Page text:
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Copper Photogravure Plates


There are 56 copper plates for photogravure (the creation of copper stamps for the reproduction of photographs). These are wrapped in tissue paper (previously in standard paper bathroom hand-towels) and stored in two separate boxes (2019.ast.1-30 in one, 2019.ast.31-56 in another). There are some duplicate images. Each of these consists of a metal plate fixed to a block of wood. In some cases, two plates are affixed to one block of wood (counted as two plates) or individual photographs are combined to create a collage (counted as one plate). Many of these have pencil labels written on the side of the block; some have examples of the photograph stuck to the rear of the block; many have a sheet of paper.

The majority of these depict images of the David Dunlap Observatory, particularly its construction. A few depict astronomical images, including the sun, a nebula, and the surface of the moon.

In the base of the smaller box, there are some sheets of paper. Some of these appear to be cut from a U of T exam schedule pamphlet.

Accession Number: 2019.ast.136.1-56

Alternative Name:

Primary Materials: Wood, Metal: Copper, Metal: Unknown


The majority of the plates have “astro” handwritten in pencil around the edge. Most also have identifiable labels, also written in pencil.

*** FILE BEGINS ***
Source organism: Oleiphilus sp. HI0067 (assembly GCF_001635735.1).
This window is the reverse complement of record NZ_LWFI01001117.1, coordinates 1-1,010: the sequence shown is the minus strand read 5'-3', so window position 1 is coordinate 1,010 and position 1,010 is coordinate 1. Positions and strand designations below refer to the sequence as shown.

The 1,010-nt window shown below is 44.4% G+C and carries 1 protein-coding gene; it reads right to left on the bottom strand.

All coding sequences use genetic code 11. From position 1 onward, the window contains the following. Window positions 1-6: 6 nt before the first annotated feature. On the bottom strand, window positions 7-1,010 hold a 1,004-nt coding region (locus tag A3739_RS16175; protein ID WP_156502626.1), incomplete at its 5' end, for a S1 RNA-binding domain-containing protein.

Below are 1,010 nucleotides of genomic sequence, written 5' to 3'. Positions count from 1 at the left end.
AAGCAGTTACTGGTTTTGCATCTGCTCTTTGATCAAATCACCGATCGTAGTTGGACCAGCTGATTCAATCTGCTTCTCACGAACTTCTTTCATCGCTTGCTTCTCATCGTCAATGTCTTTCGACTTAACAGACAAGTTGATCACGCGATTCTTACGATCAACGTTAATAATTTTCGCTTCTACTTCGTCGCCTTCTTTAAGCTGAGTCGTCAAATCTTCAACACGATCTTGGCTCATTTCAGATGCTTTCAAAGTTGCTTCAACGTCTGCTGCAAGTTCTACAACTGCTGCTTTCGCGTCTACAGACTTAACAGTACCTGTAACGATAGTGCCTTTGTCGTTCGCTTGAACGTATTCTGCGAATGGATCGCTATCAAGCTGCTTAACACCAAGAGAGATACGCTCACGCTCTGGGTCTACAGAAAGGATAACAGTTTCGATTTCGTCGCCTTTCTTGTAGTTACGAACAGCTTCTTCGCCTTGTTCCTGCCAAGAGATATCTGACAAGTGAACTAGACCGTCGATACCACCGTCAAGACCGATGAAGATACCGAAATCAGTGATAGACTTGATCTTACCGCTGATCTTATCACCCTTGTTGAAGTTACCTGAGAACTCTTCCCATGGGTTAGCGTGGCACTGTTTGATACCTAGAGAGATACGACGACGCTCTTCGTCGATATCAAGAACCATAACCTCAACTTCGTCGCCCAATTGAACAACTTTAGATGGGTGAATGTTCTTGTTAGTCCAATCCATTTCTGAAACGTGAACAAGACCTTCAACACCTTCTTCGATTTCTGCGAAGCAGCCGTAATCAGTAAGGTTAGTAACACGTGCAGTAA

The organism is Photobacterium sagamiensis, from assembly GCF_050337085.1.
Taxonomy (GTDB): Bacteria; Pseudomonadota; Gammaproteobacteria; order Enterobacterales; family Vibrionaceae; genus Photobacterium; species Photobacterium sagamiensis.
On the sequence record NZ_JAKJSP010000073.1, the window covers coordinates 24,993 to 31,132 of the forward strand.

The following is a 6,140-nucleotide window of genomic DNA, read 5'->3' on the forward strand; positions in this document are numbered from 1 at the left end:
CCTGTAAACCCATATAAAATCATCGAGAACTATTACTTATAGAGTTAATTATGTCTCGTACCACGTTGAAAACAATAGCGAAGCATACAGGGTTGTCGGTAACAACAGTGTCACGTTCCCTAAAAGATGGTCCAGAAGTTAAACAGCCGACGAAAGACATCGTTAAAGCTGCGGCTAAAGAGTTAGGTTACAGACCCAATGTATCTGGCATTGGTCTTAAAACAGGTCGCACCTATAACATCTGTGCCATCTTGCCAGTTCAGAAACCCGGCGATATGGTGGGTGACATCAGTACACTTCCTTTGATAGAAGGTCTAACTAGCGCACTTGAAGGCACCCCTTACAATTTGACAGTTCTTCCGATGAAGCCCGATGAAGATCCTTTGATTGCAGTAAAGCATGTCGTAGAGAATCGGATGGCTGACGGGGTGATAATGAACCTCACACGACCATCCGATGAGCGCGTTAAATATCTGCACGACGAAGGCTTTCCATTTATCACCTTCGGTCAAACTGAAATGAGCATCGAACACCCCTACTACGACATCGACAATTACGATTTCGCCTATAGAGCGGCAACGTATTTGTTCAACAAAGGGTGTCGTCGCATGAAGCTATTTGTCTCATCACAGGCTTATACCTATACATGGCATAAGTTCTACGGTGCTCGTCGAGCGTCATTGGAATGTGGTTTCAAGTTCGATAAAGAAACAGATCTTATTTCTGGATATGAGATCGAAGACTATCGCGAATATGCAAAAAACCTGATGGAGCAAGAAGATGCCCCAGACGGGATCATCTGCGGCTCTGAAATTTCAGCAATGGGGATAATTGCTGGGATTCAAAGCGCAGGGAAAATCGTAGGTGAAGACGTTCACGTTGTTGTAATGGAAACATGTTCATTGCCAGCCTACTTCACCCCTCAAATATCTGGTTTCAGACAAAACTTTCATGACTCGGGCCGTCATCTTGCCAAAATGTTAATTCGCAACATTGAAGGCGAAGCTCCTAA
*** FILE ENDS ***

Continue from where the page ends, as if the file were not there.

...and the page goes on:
One plate has a cardboard cover. This is stamped twice with: “JUL 19 1948”, and has written in ink on it: “OBSERVATORY

Written in blue pencil on the back of one of the plates depicting the surface of the moon: “Journal RASC 1919
Return to C.A. Chant
Univ. of Toronto”

Stamped in ink on the wooden blocks of some of the ink-stained plates: “C.G.E.”
Stamped into the wood of the ink-stained blocks: “R.G. & B, TORONTO
313 [????????]”

Written on the smaller box that contains the plates: “Royal Astronomical Waste”

Dimensions (cm): Box: 41, Width = 28, Height = 28


Photogravure enables the creation of <a href=””>photographic intaglio plates</a> on copper. These plates enable the simple reproduction of detailed photographic images. These were likely created for teaching or use use in documents by Professor Clarence A. Chant.


Very good: These plates show signs of use in the form of ink staining around the wooden edges of the plates. Four of the plates are stained with dark ink; this appears to be due to manufacture rather than use–these three appear to have been made at the same place. The copper seems to be in excellent condition. A few of the plates have seperated from their wooden blocks. The pencil labels written on the sides or reverse of the wooden blocks are in some cases difficult to read.

Associated Instruments: 2019.ast.137


R.G. & B., Toronto; Premiere Engravers & Electrotypers Limited; Unknown?

Date of Manufacture: c. 1935


These appear to have been had made by Department of Astronomy professor Clarence Chant, perhaps for teaching. They appear to have been kept with Chant at the Department in the Physics Building at U of T. They may at some point have been moved from the university to the David Dunlap Observatory. If so, they were moved back from the David Dunlap Observatory in Richmond Hill in 2009, upon the sale of the observatory. It was stored at the Department of Astronomy and Astrophysics until 2017, when they were moved to a new storage location in McLennan Physical Laboratories.

Additional Information and References:

Historical Notes: